Capstone Part 1 - What Game Should we Make?

Starting Senior year brings the biggest challenge I've faced in my education so far. In Sophomore year, I worked with three teams over a semester, making games over a 4 week period. In Junior year, my team worked on a game over the course of an entire semester. Now, the goal is to spend the entirety of my last year at college making, marketing, and possibly publishing, a game. Over the course of the next 9 months, and possibly beyond, I hope to document both my and my team's experiences along this journey.

Our first week in action was relatively calm, as we simply focused on compiling our own ideas, to create a list of possibilities, before narrowing it down to a few we want to prototype. On an individual level, I simply had to come up with 5 different ideas, though these could all change over time, especially after hearing more opinions on them. In no particular order, here they are:

  1. My first idea is in on one of my favorite genres of games: dungeon crawling roguelikes, or "roguelites", as they've been re-dubbed by strongly opinionated individuals. Specifically, I drew inspiration from Edmund McMillen's The Binding of Isaac, a game I spent far too many class hours playing through High School and College. Instead of biblical and bodily themes, I was setting my sights on carnivals, fun-houses, and creepy clowns. It should also give me an opportunity to work with procedural generation, which I've been itching to get back into.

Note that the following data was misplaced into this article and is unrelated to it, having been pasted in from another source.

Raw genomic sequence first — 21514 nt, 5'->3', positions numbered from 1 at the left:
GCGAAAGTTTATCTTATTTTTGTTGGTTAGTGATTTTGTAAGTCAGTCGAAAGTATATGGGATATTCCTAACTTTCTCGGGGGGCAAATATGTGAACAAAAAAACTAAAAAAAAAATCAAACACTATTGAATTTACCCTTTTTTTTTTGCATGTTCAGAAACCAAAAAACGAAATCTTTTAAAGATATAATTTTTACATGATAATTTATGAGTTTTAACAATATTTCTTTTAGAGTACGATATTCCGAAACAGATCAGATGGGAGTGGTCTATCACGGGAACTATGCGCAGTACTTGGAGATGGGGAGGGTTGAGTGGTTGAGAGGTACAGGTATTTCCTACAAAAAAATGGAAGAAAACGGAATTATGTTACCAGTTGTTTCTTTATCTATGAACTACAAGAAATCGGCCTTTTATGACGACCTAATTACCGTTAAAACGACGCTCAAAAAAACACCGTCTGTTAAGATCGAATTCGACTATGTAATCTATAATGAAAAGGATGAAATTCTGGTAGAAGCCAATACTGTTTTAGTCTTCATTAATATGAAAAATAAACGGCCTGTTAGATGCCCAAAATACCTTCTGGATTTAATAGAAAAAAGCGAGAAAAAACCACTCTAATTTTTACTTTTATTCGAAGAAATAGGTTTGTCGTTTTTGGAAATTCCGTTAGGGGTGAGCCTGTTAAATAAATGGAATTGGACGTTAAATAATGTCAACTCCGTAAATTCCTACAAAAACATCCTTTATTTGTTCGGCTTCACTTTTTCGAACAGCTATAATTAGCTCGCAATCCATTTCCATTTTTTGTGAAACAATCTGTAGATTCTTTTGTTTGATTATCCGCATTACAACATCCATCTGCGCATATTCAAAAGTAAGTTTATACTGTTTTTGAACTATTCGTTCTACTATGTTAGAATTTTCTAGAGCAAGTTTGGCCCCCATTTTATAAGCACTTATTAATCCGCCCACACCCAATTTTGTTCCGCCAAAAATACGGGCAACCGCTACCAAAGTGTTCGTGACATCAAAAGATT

2. The next idea draws from something I really fell in love with during my years at college: card games. My artist, who also had a similar idea, was actually one of the people who introduced me to Magic the Gathering. Both our ideas however, were deckbuilding dungeon crawlers. Personally, I was recently enamoured with MegaCrit's Slay the Spire, and using cards as your move-set. It's very reminiscent of using dice to play Dungeons & Dragons. Thematically, I was still looking at creepy clowns, but branching out a bit. DIfferent groups of classic monsters (zombies, vampires, werewolves, clown, etc.), would work as the different tribes, offering their own types of cards, and unique combinations.

  3. My third idea was inspired by a combination of things. Playing God of War back in May created a longing for more games with a Norse mythological setting. However, I didn't like that the trolls in that game were of the evil, brutish variety. I prefer my trolls to be a happy village of little creatures, like the Smurfs. In terms of gameplay, I was hoping to go with a 3D platformer / collectathon, in the vein of Hat in Time or Mario Odyssey. Oh, and it takes place during Ragnarok, because death and destruction are exciting!

  4. One of the settings in games that people have most tried to replicate, with little major success, is Rapture, from Bioshock. I don't want to try that, but the idea of subterranean civilization does intrigue me. A game I know little about, except what it looks like, and what I can infer from it, is Sunless Sea. Explore, collect (in my mind, mining), transport, and thrive in a civilized underwater society, while travelling in a submarine. It's all very loose for now, but I think there's a lot we could do with it.

  5. The last idea is probably the least expanded one, and the one for which I have the least clues on what to do with it. The idea of time manipulation as a puzzle mechanic really pulled me in. The first thing I came up with is a broken, dilapidated bridge, which you fix by turning back time. Like I said, not very expanded, and I doubt we follow up on this one, but if we did, I'd be leaving a lot up to my designer.